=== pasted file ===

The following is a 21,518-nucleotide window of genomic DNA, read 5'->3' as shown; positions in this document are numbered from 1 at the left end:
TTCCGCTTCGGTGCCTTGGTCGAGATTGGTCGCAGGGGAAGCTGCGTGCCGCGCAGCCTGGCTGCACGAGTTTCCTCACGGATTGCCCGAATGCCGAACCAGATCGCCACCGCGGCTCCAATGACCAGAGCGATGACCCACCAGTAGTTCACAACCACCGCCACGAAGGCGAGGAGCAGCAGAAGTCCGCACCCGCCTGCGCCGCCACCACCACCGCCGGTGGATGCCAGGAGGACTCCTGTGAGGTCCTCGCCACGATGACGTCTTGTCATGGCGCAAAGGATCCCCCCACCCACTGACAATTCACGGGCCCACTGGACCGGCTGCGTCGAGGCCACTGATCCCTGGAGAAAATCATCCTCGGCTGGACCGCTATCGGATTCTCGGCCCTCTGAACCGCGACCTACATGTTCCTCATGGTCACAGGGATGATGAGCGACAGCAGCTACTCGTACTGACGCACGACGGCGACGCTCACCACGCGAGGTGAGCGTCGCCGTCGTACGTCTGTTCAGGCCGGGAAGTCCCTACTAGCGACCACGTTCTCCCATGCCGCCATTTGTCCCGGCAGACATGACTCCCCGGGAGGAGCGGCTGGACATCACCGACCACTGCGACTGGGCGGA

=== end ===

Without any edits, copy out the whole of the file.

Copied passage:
The following is a 21,518-nucleotide window of genomic DNA, read 5'->3' as shown; positions in this document are numbered from 1 at the left end:
TTCCGCTTCGGTGCCTTGGTCGAGATTGGTCGCAGGGGAAGCTGCGTGCCGCGCAGCCTGGCTGCACGAGTTTCCTCACGGATTGCCCGAATGCCGAACCAGATCGCCACCGCGGCTCCAATGACCAGAGCGATGACCCACCAGTAGTTCACAACCACCGCCACGAAGGCGAGGAGCAGCAGAAGTCCGCACCCGCCTGCGCCGCCACCACCACCGCCGGTGGATGCCAGGAGGACTCCTGTGAGGTCCTCGCCACGATGACGTCTTGTCATGGCGCAAAGGATCCCCCCACCCACTGACAATTCACGGGCCCACTGGACCGGCTGCGTCGAGGCCACTGATCCCTGGAGAAAATCATCCTCGGCTGGACCGCTATCGGATTCTCGGCCCTCTGAACCGCGACCTACATGTTCCTCATGGTCACAGGGATGATGAGCGACAGCAGCTACTCGTACTGACGCACGACGGCGACGCTCACCACGCGAGGTGAGCGTCGCCGTCGTACGTCTGTTCAGGCCGGGAAGTCCCTACTAGCGACCACGTTCTCCCATGCCGCCATTTGTCCCGGCAGACATGACTCCCCGGGAGGAGCGGCTGGACATCACCGACCACTGCGACTGGGCGGA